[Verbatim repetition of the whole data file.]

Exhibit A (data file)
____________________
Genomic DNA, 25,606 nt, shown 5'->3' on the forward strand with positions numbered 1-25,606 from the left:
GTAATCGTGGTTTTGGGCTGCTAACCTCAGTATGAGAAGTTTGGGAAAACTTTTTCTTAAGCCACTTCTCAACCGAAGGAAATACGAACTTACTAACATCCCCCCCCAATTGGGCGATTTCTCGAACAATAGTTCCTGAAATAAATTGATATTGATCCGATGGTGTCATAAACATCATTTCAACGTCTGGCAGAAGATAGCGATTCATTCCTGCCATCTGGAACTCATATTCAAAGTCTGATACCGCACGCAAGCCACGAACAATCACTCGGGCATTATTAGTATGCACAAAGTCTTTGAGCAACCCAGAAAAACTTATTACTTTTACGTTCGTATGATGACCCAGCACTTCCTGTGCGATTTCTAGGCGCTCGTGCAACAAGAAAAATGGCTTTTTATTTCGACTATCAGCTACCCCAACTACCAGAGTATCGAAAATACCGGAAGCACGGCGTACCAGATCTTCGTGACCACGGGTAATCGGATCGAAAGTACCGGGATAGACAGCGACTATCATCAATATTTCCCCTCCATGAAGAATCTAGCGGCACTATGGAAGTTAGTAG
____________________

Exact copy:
Genomic DNA, 25,606 nt, shown 5'->3' on the forward strand with positions numbered 1-25,606 from the left:
GTAATCGTGGTTTTGGGCTGCTAACCTCAGTATGAGAAGTTTGGGAAAACTTTTTCTTAAGCCACTTCTCAACCGAAGGAAATACGAACTTACTAACATCCCCCCCCAATTGGGCGATTTCTCGAACAATAGTTCCTGAAATAAATTGATATTGATCCGATGGTGTCATAAACATCATTTCAACGTCTGGCAGAAGATAGCGATTCATTCCTGCCATCTGGAACTCATATTCAAAGTCTGATACCGCACGCAAGCCACGAACAATCACTCGGGCATTATTAGTATGCACAAAGTCTTTGAGCAACCCAGAAAAACTTATTACTTTTACGTTCGTATGATGACCCAGCACTTCCTGTGCGATTTCTAGGCGCTCGTGCAACAAGAAAAATGGCTTTTTATTTCGACTATCAGCTACCCCAACTACCAGAGTATCGAAAATACCGGAAGCACGGCGTACCAGATCTTCGTGACCACGGGTAATCGGATCGAAAGTACCGGGATAGACAGCGACTATCATCAATATTTCCCCTCCATGAAGAATCTAGCGGCACTATGGAAGTTAGTAG